Best Computer Science School in Utah

Hans Fugal hans at fugal.net
Tue Sep 25 22:04:34 MDT 2007


Engineering is a noble profession and I have nothing but respect for
engineers, who work a lot harder for that degree than us CS folks, at
most universities. However, let it be no mistake that the worst
competent programmers I've ever seen are all (very good) engineers. 
Engineering is not Computer Science, and the Engineering Discipline by
itself ill-prepares one to be a competent computer scientist. On the
other hand, the best computer scientists dabble in Engineering, take
Engineering courses, have the Engineer's stamina for math, etc. This is
mostly true for those subfields of CS dealing with Engineering problems,
like digital signal processing, robotics, etc.

Of course, some of the almost-worst programmers (competent or no) that I
have seen have a CS degree, so take it with a grain of salt. (Notice I
didn't say they were computer scientists)


Remember that computers are permeating everything. Computer programming
isn't the hard part. Software engineering isn't even the hard part.
There are and will always be experts in a field writing excellent
programs for their field that don't have a formal CS background.
Computer Science, on the other hand, is a field of its own and for good
reason. Many people have no idea that there is a field of Computer
Science; they think it means "learning to program and/or be a great
programmer/software engineer". It is a bit mystical, and it's not easy
to explain to the layperson, but it's a necessary foundation for
computing nonetheless.

On Tue, 25 Sep 2007 at 09:41 -0600, Paul Seamons wrote:
> On Monday 24 September 2007, John Anderson wrote:
> > Whats the best (in your humble opinion) computer science school in Utah?
> 
> This isn't really a direct answer to your question, but...
> 
> I'd choose Engineering.
> 
> Well, actually I'd either double major or else I'd major in Engineering and 
> minor in CS.  The type of Engineering doesn't really matter, as long as it is 
> a discipline that truly taxes you.  I don't mean software Engineering - I 
> mean one of the physical engineering disciplines.  I offer Chemical 
> Engineering as a good choice.
> 
> There are many principles of CS that can only come easily to you by obtaining 
> a CS degree.  However, many of them can be obtained through experience.  This 
> is also true of Engineering, but to a lesser extent.  If you were to follow 
> Chemical Engineering for example, you'd come away with a firm grasp of fluid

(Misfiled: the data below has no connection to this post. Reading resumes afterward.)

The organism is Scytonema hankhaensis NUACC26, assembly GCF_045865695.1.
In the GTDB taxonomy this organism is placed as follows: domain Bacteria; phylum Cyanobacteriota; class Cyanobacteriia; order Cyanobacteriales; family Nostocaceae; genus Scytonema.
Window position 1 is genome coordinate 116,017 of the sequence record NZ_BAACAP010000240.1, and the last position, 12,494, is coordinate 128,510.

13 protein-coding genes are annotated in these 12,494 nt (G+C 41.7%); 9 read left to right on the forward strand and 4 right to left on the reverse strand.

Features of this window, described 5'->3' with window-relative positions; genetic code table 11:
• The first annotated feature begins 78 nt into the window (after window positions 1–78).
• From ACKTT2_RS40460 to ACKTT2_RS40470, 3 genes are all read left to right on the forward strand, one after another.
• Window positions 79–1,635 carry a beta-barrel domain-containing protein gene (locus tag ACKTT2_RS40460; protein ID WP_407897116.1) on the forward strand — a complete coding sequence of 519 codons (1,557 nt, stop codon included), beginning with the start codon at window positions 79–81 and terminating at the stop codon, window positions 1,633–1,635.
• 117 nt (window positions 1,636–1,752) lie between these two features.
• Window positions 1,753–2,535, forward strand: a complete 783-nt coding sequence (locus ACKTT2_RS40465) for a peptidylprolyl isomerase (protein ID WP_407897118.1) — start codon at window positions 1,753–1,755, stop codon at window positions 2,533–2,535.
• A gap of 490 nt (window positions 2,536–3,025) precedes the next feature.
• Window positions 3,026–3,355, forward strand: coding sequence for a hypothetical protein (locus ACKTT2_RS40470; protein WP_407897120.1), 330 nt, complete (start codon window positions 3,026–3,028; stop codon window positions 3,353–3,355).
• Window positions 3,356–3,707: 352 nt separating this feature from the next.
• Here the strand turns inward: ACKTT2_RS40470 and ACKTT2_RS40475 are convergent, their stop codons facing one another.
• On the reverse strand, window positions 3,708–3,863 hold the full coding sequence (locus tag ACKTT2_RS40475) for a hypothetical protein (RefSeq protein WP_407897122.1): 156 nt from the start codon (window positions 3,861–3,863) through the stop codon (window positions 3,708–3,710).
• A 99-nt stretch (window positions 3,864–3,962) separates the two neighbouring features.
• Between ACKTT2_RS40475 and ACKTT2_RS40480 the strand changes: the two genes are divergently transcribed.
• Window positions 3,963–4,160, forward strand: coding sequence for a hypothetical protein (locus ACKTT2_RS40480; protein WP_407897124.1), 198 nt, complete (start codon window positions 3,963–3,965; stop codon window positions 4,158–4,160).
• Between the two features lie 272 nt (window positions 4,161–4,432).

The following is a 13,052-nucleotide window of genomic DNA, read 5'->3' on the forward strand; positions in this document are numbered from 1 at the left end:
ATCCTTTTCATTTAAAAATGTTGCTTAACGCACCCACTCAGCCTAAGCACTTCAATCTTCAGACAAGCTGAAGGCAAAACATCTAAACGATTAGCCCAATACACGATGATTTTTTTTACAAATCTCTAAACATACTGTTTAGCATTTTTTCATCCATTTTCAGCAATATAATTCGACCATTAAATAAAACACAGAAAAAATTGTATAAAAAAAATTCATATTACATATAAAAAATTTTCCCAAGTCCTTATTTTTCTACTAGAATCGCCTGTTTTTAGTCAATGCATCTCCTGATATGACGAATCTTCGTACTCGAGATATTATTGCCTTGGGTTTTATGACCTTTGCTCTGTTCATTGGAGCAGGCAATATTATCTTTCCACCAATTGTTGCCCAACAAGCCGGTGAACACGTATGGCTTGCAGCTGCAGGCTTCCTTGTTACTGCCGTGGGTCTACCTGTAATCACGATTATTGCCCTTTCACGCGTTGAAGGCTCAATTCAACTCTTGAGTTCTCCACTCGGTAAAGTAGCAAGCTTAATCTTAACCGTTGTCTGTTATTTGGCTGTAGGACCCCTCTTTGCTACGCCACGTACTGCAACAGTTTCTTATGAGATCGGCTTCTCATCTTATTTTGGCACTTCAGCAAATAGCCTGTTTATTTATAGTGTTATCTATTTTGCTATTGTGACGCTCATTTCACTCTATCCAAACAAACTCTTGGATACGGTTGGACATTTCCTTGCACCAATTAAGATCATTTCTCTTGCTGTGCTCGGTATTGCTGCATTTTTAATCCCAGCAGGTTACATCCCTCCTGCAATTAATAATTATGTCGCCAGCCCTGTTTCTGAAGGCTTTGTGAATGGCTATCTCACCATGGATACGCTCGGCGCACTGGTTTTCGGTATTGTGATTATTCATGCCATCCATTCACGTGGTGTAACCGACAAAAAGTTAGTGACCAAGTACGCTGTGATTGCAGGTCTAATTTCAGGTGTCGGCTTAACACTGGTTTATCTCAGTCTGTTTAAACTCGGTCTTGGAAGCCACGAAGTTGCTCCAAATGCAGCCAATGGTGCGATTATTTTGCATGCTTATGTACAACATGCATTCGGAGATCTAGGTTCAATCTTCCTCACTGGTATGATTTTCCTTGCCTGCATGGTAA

> mechanics (useful for modeling), programming (not as firm as CS, but 
> necessary none the less), mathematics, physics, finite element analysis, 
> statistics, data analysis, finances, working in teams, and business 
> presentation.  Also to mention, you might understand chemistry also.
> 
> Many of the best programmers I know came from a CS background.  But just as 
> many (if not more) came from a non-CS background.  I think part of this goes 
> back to recent threads that have tried to determine if programming is science 
> or craft.  It is both, so non-CS backgrounds can obtain the craft and 
> gradually assimilate the science.
> 
> I'm biased.  I did Engineering.  But if I had it to do all over again - I'd do 
> it all over again.
> 
> I've had friends in mathematics, music, law, and business all prove very adept 
> at programming (though they'd make poor professors of the science of 
> computers).  My favorite programming language designer's backround is in 
> linguistics.
> 
> In the end though, I've skirted the real issue here.  You have asked what 
> Computer Science program is best, but you haven't given us the most important 
> piece of information:  What do you want to be when you grow up?  What do you 
> want to do with your degree?  That is a hard question to answer.  I still 
> haven't answered it very well for myself.
> 
> My programming jobs to date have used design patterns, but haven't required 
> some of the more in depth theory that CS provides.  Were I to try other 
> careers in CS (such as kernel development, hardware interaction, or database 
> engine design), I'm sure I'd find myself wanting.
> 
> Do something you'll love.
> 
> Paul
> 
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-- 
Hans Fugal ; http://hans.fugal.net
 
There's nothing remarkable about it. All one has to do is hit the 
right keys at the right time and the instrument plays itself.
    -- Johann Sebastian Bach
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